Instance Fields

One of the key purposes of object-oriented design is the grouping of data to provide structure. This section discusses how to add data to the Employee class. The general object-oriented term for a variable that stores data within a class is member variable. This term is well understood in C#, but the more accurate term is field, which is a named unit of storage associated with the containing type. Instance fields are variables declared at the class level to store data associated with an object. Hence, association is the relationship between the field data type and the containing field.

Declaring an Instance Field

In Listing 5.4, Employee has been modified to include three fields: FirstName, LastName, and Salary.

Listing 5.4. Declaring Fields

 class Employee {   public string FirstName;   public string LastName;   public string Salary; } 

With these fields added, it is possible to store some fundamental data with every Employee instance. In this case, you prefix the fields with an access modifier of public. public on a field indicates that the data within the field is accessible from classes other than Employee (see the section Access Modifiers, later in this chapter).

As with local variable declarations, a field declaration includes the data type to which the field refers. Furthermore, it is possible to assign fields an initial value at declaration time, as demonstrated with the Salary field in Listing 5.5.

Listing 5.5. Setting Initial Values of Fields at Declaration Time

 class Employee {   public string FirstName;   public string LastName;   public string Salary = "Not enough";                          } 

Accessing an Instance Field

You can set and retrieve the data within fields. However, the fact that the field does not include a static modifier indicates that it is an instance field. You can access an instance field only from an instance of the containing class (an object). You cannot access it from the class directly (without first creating an instance, in other words).

Listing 5.6 shows an updated look at the Program class and its utilization of the Employee class, and Output 5.1 shows the results.

Listing 5.6. Accessing Fields

 class Program {   static void Main()   {       Employee employee1 = new Employee();       Employee employee2;       employee2 = new Employee();       employee1.FirstName = "Inigo";                          employee1.LastName = "Montoya";                         employee1.Salary = "Too Little";                        IncreaseSalary(employee1);                              Console.WriteLine(                                          "{0} {1}: {2}",                                         employee1.FirstName,                                    employee1.LastName,                                     employee1.Salary);                                  // ...   }   static void IncreaseSalary(Employee employee)   {       employee.Salary = "Enough to survive on";                 } }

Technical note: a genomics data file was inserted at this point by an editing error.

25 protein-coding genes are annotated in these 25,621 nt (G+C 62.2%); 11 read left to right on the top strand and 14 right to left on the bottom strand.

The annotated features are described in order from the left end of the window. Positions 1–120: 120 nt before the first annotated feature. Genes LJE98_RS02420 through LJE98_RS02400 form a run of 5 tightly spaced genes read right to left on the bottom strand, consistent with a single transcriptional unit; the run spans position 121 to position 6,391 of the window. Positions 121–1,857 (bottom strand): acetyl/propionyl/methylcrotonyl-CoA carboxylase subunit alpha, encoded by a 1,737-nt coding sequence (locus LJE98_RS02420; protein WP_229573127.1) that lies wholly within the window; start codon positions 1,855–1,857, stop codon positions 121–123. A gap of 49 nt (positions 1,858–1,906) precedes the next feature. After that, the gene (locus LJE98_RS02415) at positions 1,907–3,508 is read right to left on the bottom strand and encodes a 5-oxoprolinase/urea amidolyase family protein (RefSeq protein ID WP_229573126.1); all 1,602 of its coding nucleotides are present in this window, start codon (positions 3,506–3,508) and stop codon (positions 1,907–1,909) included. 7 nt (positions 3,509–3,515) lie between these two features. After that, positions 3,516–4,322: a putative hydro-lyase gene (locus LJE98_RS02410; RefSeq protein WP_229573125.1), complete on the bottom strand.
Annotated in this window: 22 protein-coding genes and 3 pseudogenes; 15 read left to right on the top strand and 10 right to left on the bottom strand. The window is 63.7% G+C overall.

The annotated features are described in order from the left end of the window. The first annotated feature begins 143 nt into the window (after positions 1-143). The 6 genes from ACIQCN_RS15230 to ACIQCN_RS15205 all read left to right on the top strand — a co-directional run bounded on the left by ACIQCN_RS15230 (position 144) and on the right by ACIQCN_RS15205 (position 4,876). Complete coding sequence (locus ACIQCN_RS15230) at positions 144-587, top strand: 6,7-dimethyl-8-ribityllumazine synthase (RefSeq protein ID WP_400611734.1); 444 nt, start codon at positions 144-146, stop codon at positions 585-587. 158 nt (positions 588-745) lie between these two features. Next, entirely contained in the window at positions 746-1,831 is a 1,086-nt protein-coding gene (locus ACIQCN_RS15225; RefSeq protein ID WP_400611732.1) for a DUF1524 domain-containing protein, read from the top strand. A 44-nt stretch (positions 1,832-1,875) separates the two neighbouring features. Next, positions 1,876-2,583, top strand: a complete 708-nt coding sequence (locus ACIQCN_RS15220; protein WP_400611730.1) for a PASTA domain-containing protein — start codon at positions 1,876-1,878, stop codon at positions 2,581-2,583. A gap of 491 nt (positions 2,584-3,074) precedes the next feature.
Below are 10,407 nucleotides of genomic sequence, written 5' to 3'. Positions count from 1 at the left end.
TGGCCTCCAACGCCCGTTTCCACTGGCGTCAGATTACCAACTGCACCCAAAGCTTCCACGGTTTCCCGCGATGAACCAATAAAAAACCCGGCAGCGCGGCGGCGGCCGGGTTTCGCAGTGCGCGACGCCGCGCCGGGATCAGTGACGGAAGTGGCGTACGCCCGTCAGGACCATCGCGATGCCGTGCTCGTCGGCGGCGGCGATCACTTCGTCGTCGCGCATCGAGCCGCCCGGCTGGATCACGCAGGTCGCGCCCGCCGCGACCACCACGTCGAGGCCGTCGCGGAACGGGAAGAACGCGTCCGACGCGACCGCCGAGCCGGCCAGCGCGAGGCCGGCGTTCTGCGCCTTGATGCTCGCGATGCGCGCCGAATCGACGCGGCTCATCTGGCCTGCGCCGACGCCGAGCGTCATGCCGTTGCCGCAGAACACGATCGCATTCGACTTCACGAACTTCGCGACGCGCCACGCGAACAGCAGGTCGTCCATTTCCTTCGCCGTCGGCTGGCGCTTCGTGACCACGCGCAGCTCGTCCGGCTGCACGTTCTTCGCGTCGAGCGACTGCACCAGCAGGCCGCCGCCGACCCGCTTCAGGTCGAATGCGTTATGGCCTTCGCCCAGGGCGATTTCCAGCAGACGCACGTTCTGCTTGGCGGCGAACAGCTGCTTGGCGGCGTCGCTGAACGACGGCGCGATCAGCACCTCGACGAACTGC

Output 5.1.

 Inigo Montoya: Enough to survive on 

Listing 5.6 instantiates two Employee objects, as you saw before. Next, it sets each field, calls IncreaseSalary() to change the salary, and then displays each field associated with the object referenced by employee1.

Notice that you first have to specify which Employee instance you are working with. Therefore, the employee1 variable appears as a prefix to the field name when assigning and accessing the field.

Regardless of whether fields are assigned at declaration time or within code later on, the C# compiler requires that an instance field be definitely assigned somewhere within the execution path prior to accessing the field. Using static code analysis, the C# compiler will report errors when instance variables are not assigned, which is sometimes rather subtle. For example, calling if(employee1.Salary == "Too Little"){...} before assigning a value to employee1.Salary will cause the compiler to report an error.

Essential C# 2.0
Essential C# 2.0
ISBN: 0321150775
EAN: 2147483647
Year: 2007
Pages: 185 © 2008-2017.
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